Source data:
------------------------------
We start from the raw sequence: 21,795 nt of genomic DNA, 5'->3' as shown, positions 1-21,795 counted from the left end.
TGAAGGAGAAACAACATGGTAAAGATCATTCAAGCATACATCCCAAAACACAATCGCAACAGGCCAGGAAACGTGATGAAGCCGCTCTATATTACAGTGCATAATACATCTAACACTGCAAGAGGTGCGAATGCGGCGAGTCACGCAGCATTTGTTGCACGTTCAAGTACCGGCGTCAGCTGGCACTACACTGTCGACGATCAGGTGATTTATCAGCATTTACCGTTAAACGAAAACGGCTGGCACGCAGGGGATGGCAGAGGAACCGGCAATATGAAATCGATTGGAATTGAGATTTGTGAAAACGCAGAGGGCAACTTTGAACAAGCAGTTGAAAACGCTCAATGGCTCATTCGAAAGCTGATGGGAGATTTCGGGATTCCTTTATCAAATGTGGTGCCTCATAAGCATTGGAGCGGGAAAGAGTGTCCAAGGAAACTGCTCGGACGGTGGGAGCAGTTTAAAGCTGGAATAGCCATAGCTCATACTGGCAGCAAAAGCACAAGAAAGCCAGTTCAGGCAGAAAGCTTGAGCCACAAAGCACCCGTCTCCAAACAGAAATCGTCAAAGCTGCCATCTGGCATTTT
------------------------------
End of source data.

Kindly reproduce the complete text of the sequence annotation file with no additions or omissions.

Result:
We start from the raw sequence: 21,795 nt of genomic DNA, 5'->3' as shown, positions 1-21,795 counted from the left end.
TGAAGGAGAAACAACATGGTAAAGATCATTCAAGCATACATCCCAAAACACAATCGCAACAGGCCAGGAAACGTGATGAAGCCGCTCTATATTACAGTGCATAATACATCTAACACTGCAAGAGGTGCGAATGCGGCGAGTCACGCAGCATTTGTTGCACGTTCAAGTACCGGCGTCAGCTGGCACTACACTGTCGACGATCAGGTGATTTATCAGCATTTACCGTTAAACGAAAACGGCTGGCACGCAGGGGATGGCAGAGGAACCGGCAATATGAAATCGATTGGAATTGAGATTTGTGAAAACGCAGAGGGCAACTTTGAACAAGCAGTTGAAAACGCTCAATGGCTCATTCGAAAGCTGATGGGAGATTTCGGGATTCCTTTATCAAATGTGGTGCCTCATAAGCATTGGAGCGGGAAAGAGTGTCCAAGGAAACTGCTCGGACGGTGGGAGCAGTTTAAAGCTGGAATAGCCATAGCTCATACTGGCAGCAAAAGCACAAGAAAGCCAGTTCAGGCAGAAAGCTTGAGCCACAAAGCACCCGTCTCCAAACAGAAATCGTCAAAGCTGCCATCTGGCATTTT